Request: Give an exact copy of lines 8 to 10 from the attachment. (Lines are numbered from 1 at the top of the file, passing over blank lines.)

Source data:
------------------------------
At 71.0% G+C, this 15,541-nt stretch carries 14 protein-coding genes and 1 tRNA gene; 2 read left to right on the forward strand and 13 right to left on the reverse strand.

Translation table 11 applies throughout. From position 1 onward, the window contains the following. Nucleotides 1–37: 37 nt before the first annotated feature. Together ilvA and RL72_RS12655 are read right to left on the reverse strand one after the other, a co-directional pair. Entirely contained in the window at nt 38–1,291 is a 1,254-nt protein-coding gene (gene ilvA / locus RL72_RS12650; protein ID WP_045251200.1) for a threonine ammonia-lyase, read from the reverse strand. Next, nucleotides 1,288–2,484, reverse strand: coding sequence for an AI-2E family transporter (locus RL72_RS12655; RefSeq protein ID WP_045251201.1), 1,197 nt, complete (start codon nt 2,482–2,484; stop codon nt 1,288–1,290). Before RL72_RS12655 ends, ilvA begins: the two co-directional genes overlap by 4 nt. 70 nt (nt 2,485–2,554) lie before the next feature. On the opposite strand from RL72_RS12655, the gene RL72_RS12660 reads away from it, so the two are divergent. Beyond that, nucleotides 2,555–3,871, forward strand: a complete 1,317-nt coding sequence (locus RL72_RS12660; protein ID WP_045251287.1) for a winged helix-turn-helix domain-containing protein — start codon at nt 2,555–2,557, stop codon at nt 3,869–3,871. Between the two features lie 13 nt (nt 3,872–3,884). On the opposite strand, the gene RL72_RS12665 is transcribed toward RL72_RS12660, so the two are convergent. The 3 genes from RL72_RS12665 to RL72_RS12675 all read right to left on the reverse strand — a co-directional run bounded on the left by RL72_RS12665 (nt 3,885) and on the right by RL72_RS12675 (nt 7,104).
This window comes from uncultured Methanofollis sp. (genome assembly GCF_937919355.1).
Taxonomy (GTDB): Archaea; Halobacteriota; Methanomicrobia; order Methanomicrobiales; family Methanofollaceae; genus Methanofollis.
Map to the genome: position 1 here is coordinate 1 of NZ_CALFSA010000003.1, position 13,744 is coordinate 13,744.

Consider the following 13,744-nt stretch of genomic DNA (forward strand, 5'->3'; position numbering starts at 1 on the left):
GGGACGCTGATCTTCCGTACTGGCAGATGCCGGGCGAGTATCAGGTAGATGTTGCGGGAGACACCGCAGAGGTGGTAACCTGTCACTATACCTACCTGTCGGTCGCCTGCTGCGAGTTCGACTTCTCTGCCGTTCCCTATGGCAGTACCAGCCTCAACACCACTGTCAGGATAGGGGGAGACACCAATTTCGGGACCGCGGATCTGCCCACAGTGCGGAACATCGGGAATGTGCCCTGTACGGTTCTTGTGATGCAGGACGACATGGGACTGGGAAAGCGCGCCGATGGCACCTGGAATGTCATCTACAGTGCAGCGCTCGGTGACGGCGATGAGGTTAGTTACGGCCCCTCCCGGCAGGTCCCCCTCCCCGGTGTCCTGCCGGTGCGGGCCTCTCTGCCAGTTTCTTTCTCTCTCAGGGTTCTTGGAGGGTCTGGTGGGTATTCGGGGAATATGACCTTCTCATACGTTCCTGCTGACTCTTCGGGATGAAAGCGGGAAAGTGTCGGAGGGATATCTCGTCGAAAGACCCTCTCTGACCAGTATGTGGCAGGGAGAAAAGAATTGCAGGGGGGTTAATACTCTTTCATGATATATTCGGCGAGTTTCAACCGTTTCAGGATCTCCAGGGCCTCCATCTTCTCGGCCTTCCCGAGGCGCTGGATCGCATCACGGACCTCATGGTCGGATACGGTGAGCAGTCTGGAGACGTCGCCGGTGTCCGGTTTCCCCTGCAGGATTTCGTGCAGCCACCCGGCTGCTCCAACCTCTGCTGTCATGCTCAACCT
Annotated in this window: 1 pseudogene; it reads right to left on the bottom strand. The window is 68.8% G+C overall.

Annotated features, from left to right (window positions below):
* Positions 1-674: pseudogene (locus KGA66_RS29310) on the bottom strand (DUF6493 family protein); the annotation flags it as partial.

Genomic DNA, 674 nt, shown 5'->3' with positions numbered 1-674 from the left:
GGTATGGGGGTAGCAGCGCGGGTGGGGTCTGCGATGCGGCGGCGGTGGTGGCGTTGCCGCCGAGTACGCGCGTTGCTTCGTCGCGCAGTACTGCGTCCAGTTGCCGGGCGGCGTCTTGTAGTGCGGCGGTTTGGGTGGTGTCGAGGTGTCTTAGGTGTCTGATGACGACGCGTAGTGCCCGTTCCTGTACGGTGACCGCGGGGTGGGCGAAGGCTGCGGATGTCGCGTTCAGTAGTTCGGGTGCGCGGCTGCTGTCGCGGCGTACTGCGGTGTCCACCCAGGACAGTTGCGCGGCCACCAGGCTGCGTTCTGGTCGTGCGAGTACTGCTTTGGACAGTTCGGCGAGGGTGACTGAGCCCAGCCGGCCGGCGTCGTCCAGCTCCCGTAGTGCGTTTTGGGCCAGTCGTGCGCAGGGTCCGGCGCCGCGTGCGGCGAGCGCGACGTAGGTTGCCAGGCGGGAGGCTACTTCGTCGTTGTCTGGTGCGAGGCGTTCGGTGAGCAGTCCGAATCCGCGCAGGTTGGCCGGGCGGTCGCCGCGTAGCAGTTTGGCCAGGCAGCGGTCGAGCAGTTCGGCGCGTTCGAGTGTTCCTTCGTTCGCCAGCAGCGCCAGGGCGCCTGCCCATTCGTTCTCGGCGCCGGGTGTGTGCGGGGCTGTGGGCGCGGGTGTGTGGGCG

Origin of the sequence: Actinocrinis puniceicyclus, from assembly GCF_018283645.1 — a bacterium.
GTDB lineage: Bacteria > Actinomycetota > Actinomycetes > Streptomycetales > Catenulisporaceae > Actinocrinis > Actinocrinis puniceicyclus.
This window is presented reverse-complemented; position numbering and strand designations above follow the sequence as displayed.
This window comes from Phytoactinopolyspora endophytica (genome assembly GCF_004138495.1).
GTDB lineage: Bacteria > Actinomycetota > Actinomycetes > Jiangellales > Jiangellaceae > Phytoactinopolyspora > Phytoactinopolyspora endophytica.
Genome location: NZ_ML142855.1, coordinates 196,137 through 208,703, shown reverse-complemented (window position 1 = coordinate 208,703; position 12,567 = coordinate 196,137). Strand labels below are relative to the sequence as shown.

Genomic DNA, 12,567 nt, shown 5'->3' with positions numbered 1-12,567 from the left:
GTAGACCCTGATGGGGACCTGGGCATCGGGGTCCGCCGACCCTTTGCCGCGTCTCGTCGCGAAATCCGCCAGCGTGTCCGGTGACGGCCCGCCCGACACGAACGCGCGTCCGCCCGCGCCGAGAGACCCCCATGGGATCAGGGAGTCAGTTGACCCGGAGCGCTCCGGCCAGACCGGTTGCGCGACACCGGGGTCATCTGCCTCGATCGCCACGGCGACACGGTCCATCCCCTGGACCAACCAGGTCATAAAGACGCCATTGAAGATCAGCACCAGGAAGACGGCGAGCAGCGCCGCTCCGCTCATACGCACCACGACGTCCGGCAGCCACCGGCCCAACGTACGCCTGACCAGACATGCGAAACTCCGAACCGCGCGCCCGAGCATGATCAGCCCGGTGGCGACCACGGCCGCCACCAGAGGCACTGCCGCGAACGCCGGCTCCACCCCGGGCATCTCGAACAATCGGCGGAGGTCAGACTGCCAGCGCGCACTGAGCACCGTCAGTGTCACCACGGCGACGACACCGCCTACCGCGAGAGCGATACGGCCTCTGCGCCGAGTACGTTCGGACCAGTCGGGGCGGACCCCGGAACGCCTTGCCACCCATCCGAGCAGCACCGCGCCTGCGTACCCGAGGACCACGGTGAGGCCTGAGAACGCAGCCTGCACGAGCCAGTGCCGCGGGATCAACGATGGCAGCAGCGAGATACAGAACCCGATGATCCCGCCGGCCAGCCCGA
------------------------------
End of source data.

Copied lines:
Annotated in this window: 1 pseudogene; it reads right to left on the bottom strand. The window is 68.8% G+C overall.

Annotated features, from left to right (window positions below):
* Positions 1-674: pseudogene (locus KGA66_RS29310) on the bottom strand (DUF6493 family protein); the annotation flags it as partial.